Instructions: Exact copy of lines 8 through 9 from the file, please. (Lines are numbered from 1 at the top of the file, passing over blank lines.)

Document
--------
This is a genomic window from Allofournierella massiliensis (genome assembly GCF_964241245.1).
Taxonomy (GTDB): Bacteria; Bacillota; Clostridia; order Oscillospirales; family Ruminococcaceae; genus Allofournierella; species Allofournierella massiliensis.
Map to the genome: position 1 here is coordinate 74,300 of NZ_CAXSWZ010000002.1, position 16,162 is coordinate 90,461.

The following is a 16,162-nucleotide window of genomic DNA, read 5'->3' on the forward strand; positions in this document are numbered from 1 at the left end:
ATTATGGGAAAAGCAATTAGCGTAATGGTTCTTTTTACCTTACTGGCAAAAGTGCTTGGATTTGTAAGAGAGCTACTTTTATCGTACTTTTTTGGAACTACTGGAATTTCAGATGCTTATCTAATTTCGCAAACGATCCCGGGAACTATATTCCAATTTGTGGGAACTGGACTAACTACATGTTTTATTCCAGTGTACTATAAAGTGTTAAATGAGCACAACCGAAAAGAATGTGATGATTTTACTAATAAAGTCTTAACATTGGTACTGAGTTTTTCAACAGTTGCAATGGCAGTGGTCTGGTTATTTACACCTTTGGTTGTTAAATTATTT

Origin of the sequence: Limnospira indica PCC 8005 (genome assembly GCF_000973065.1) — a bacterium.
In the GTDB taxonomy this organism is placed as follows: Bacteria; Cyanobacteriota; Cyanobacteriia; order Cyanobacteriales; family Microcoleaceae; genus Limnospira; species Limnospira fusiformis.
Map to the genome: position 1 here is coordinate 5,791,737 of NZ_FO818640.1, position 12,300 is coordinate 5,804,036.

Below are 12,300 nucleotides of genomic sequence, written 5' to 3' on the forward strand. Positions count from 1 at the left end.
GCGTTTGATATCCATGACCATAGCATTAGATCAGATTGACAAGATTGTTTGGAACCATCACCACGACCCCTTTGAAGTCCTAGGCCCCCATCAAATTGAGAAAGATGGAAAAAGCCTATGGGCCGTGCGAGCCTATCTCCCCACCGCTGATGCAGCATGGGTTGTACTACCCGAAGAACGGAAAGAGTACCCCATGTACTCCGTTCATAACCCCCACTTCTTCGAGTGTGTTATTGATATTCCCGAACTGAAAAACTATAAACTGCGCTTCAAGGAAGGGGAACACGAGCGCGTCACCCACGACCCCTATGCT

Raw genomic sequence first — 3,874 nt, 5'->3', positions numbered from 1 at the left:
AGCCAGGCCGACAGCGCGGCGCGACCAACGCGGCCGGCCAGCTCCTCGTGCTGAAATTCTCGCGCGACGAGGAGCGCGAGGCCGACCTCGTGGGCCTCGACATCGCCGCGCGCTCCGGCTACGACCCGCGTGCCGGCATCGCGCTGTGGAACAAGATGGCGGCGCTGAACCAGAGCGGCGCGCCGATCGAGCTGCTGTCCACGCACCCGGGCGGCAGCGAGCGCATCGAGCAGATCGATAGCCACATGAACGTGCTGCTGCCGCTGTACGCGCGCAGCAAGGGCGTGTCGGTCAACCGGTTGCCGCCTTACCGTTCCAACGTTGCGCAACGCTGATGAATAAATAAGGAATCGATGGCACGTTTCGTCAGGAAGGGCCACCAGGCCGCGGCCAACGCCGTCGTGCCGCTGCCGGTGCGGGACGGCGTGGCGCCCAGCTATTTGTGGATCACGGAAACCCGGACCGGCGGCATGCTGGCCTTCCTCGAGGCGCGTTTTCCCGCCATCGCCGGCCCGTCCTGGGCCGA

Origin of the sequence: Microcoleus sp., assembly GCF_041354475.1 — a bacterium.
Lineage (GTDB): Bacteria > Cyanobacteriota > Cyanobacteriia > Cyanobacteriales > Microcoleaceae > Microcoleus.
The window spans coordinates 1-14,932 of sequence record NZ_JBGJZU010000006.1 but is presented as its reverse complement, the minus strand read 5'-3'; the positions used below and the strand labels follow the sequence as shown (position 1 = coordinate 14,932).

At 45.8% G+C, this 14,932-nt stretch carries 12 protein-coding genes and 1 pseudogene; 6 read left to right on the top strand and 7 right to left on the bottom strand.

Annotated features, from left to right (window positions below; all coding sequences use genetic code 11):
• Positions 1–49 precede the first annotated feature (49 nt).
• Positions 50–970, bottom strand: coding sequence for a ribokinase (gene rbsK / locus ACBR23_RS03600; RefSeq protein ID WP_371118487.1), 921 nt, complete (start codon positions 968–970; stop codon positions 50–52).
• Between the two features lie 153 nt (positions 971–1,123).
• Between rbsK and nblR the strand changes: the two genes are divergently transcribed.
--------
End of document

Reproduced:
Map to the genome: position 1 here is coordinate 5,791,737 of NZ_FO818640.1, position 12,300 is coordinate 5,804,036.

Below are 12,300 nucleotides of genomic sequence, written 5' to 3' on the forward strand. Positions count from 1 at the left end.